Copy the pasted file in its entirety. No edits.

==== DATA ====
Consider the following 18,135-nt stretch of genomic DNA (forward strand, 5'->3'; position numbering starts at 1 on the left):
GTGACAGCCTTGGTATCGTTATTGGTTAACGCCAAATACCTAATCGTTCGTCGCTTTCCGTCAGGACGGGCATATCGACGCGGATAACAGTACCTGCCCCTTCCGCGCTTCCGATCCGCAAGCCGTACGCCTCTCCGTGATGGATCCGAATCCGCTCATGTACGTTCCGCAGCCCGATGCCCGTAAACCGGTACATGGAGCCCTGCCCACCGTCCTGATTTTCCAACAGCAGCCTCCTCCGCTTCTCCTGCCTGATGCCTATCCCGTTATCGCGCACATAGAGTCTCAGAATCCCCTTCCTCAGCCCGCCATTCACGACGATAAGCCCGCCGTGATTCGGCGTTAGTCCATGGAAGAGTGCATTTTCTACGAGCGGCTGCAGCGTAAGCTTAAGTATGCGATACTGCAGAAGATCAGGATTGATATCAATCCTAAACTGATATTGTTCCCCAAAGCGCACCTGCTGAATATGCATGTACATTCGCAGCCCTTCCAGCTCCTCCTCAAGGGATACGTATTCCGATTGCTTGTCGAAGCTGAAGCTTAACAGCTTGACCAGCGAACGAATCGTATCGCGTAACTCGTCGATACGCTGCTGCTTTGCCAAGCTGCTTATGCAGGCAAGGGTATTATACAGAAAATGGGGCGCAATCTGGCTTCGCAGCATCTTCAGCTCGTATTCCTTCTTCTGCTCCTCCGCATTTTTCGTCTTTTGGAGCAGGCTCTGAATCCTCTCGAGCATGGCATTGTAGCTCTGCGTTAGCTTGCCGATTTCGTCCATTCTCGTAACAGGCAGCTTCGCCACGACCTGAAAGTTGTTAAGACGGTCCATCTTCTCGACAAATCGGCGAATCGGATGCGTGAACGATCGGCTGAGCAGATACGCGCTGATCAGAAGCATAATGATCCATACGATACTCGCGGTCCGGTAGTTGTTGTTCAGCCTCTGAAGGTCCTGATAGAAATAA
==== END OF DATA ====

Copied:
Consider the following 18,135-nt stretch of genomic DNA (forward strand, 5'->3'; position numbering starts at 1 on the left):
GTGACAGCCTTGGTATCGTTATTGGTTAACGCCAAATACCTAATCGTTCGTCGCTTTCCGTCAGGACGGGCATATCGACGCGGATAACAGTACCTGCCCCTTCCGCGCTTCCGATCCGCAAGCCGTACGCCTCTCCGTGATGGATCCGAATCCGCTCATGTACGTTCCGCAGCCCGATGCCCGTAAACCGGTACATGGAGCCCTGCCCACCGTCCTGATTTTCCAACAGCAGCCTCCTCCGCTTCTCCTGCCTGATGCCTATCCCGTTATCGCGCACATAGAGTCTCAGAATCCCCTTCCTCAGCCCGCCATTCACGACGATAAGCCCGCCGTGATTCGGCGTTAGTCCATGGAAGAGTGCATTTTCTACGAGCGGCTGCAGCGTAAGCTTAAGTATGCGATACTGCAGAAGATCAGGATTGATATCAATCCTAAACTGATATTGTTCCCCAAAGCGCACCTGCTGAATATGCATGTACATTCGCAGCCCTTCCAGCTCCTCCTCAAGGGATACGTATTCCGATTGCTTGTCGAAGCTGAAGCTTAACAGCTTGACCAGCGAACGAATCGTATCGCGTAACTCGTCGATACGCTGCTGCTTTGCCAAGCTGCTTATGCAGGCAAGGGTATTATACAGAAAATGGGGCGCAATCTGGCTTCGCAGCATCTTCAGCTCGTATTCCTTCTTCTGCTCCTCCGCATTTTTCGTCTTTTGGAGCAGGCTCTGAATCCTCTCGAGCATGGCATTGTAGCTCTGCGTTAGCTTGCCGATTTCGTCCATTCTCGTAACAGGCAGCTTCGCCACGACCTGAAAGTTGTTAAGACGGTCCATCTTCTCGACAAATCGGCGAATCGGATGCGTGAACGATCGGCTGAGCAGATACGCGCTGATCAGAAGCATAATGATCCATACGATACTCGCGGTCCGGTAGTTGTTGTTCAGCCTCTGAAGGTCCTGATAGAAATAA